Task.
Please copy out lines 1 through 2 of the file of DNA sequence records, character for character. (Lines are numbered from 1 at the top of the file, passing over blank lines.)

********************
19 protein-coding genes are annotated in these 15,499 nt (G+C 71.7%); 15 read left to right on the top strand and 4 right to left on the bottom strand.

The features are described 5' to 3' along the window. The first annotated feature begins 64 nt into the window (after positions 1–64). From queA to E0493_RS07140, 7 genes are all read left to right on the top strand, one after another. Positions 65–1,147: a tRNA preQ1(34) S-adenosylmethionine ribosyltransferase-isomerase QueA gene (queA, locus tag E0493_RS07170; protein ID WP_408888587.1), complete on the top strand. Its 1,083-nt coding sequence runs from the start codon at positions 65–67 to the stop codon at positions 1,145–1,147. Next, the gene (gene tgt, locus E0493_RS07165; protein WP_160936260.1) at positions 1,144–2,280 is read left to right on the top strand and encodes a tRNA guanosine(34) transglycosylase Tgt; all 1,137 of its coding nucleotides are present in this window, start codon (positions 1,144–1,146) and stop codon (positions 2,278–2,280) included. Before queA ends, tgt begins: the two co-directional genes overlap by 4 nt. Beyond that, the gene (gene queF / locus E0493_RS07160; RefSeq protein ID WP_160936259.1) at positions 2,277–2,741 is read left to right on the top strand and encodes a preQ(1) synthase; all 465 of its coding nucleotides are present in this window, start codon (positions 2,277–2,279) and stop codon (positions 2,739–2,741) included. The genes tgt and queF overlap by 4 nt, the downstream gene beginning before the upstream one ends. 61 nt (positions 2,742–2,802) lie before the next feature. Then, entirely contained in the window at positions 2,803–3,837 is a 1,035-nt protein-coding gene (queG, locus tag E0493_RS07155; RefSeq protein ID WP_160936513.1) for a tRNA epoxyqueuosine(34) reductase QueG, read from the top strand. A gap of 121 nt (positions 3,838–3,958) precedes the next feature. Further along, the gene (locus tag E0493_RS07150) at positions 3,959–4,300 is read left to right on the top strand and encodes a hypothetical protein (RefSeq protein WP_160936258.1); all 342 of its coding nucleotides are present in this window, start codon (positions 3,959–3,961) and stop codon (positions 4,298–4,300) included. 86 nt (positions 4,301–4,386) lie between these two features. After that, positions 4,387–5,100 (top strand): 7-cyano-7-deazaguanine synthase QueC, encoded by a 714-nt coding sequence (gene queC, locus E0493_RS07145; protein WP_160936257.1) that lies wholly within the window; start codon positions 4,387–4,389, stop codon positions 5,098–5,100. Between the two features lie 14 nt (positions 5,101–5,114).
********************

19 protein-coding genes are annotated in these 15,499 nt (G+C 71.7%); 15 read left to right on the top strand and 4 right to left on the bottom strand.

The features are described 5' to 3' along the window. The first annotated feature begins 64 nt into the window (after positions 1–64). From queA to E0493_RS07140, 7 genes are all read left to right on the top strand, one after another. Positions 65–1,147: a tRNA preQ1(34) S-adenosylmethionine ribosyltransferase-isomerase QueA gene (queA, locus tag E0493_RS07170; protein ID WP_408888587.1), complete on the top strand. Its 1,083-nt coding sequence runs from the start codon at positions 65–67 to the stop codon at positions 1,145–1,147. Next, the gene (gene tgt, locus E0493_RS07165; protein WP_160936260.1) at positions 1,144–2,280 is read left to right on the top strand and encodes a tRNA guanosine(34) transglycosylase Tgt; all 1,137 of its coding nucleotides are present in this window, start codon (positions 1,144–1,146) and stop codon (positions 2,278–2,280) included. Before queA ends, tgt begins: the two co-directional genes overlap by 4 nt. Beyond that, the gene (gene queF / locus E0493_RS07160; RefSeq protein ID WP_160936259.1) at positions 2,277–2,741 is read left to right on the top strand and encodes a preQ(1) synthase; all 465 of its coding nucleotides are present in this window, start codon (positions 2,277–2,279) and stop codon (positions 2,739–2,741) included. The genes tgt and queF overlap by 4 nt, the downstream gene beginning before the upstream one ends. 61 nt (positions 2,742–2,802) lie before the next feature. Then, entirely contained in the window at positions 2,803–3,837 is a 1,035-nt protein-coding gene (queG, locus tag E0493_RS07155; RefSeq protein ID WP_160936513.1) for a tRNA epoxyqueuosine(34) reductase QueG, read from the top strand. A gap of 121 nt (positions 3,838–3,958) precedes the next feature. Further along, the gene (locus tag E0493_RS07150) at positions 3,959–4,300 is read left to right on the top strand and encodes a hypothetical protein (RefSeq protein WP_160936258.1); all 342 of its coding nucleotides are present in this window, start codon (positions 3,959–3,961) and stop codon (positions 4,298–4,300) included. 86 nt (positions 4,301–4,386) lie between these two features. After that, positions 4,387–5,100 (top strand): 7-cyano-7-deazaguanine synthase QueC, encoded by a 714-nt coding sequence (gene queC, locus E0493_RS07145; protein WP_160936257.1) that lies wholly within the window; start codon positions 4,387–4,389, stop codon positions 5,098–5,100. Between the two features lie 14 nt (positions 5,101–5,114).